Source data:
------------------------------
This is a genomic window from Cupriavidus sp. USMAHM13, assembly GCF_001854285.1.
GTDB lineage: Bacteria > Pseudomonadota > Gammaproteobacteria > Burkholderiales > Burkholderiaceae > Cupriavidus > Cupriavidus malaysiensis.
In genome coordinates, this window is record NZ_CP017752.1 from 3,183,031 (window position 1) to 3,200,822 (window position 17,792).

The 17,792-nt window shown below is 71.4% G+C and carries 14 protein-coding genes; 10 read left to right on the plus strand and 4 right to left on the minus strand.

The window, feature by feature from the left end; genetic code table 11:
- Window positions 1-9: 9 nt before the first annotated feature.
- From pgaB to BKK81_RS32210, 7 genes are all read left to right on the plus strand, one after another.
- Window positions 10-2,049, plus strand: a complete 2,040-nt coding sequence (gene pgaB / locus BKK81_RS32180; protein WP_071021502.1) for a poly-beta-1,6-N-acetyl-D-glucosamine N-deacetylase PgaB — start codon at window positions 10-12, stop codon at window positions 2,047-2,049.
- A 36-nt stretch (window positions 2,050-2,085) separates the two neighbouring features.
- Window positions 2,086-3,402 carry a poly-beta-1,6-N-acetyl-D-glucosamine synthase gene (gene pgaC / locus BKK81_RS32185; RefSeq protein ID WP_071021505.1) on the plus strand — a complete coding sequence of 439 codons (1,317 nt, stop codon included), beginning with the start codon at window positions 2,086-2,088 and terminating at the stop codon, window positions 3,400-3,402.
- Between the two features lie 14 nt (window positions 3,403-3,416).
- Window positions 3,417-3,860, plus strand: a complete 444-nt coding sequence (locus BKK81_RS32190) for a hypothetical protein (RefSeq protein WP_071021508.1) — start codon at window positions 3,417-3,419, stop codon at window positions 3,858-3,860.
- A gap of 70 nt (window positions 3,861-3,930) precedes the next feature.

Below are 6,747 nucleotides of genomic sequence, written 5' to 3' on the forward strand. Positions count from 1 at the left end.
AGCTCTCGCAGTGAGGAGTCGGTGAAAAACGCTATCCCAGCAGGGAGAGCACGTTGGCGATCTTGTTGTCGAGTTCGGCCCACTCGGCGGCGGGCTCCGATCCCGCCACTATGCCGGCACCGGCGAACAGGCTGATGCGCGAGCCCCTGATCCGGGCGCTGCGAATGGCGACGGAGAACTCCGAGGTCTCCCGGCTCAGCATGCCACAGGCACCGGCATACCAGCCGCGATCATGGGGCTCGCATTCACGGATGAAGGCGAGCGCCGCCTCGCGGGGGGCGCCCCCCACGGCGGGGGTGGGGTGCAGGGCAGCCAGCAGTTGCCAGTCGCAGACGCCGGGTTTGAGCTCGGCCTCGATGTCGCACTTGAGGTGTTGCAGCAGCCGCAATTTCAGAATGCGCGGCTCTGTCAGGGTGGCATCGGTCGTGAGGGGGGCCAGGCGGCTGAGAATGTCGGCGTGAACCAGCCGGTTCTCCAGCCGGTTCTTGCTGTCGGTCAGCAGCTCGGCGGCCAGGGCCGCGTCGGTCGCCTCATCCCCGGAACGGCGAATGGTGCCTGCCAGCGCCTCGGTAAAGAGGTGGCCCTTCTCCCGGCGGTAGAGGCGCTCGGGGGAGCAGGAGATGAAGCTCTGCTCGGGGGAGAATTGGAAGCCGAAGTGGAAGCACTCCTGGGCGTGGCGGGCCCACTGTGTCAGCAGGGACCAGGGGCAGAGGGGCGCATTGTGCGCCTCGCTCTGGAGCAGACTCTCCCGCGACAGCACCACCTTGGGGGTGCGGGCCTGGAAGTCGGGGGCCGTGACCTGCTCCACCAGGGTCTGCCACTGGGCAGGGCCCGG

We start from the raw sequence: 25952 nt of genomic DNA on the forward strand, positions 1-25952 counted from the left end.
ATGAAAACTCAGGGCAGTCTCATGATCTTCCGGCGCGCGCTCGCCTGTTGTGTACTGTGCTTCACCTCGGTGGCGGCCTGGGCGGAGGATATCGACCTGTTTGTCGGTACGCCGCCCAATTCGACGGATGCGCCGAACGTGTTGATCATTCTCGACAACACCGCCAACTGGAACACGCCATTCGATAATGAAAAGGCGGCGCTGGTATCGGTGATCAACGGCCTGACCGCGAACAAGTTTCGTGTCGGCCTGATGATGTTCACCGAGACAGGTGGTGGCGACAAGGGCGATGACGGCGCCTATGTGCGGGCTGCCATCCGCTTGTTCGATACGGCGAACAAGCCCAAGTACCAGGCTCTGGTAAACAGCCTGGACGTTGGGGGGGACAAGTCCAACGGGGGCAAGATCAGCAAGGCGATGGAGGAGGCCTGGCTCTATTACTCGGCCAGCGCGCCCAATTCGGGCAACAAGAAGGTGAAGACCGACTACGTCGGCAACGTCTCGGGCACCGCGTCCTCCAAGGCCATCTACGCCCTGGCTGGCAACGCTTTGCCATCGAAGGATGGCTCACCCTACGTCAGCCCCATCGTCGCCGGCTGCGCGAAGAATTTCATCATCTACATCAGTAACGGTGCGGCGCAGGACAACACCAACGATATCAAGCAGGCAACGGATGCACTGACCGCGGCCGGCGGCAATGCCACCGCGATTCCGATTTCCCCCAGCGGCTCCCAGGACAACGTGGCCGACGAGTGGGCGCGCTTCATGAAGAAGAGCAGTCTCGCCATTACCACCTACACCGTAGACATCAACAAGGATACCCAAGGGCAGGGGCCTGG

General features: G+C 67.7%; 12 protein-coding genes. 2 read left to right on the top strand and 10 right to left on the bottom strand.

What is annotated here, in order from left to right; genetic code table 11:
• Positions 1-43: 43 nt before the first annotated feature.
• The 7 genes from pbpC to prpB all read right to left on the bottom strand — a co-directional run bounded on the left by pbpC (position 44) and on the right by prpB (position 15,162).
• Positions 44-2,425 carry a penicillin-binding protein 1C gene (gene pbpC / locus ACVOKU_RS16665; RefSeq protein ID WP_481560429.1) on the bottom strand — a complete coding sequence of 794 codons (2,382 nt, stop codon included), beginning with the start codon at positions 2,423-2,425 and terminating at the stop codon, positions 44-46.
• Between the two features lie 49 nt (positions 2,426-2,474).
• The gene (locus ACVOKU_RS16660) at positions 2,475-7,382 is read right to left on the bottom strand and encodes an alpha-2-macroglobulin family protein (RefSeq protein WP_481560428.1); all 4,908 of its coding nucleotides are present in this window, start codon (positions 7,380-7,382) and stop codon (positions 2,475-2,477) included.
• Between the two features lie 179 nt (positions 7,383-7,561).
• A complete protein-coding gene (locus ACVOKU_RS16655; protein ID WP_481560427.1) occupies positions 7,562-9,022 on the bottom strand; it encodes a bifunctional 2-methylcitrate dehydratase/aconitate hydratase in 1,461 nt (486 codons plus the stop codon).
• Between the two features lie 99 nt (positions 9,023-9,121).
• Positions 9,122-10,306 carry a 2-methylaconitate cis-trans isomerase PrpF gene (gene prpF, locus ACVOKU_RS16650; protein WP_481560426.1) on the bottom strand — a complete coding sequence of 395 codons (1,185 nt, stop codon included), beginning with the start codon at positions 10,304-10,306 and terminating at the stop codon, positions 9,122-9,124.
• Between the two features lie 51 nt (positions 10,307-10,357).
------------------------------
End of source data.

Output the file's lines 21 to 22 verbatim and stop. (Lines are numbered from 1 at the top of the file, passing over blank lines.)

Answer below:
• The 7 genes from pbpC to prpB all read right to left on the bottom strand — a co-directional run bounded on the left by pbpC (position 44) and on the right by prpB (position 15,162).
• Positions 44-2,425 carry a penicillin-binding protein 1C gene (gene pbpC / locus ACVOKU_RS16665; RefSeq protein ID WP_481560429.1) on the bottom strand — a complete coding sequence of 794 codons (2,382 nt, stop codon included), beginning with the start codon at positions 2,423-2,425 and terminating at the stop codon, positions 44-46.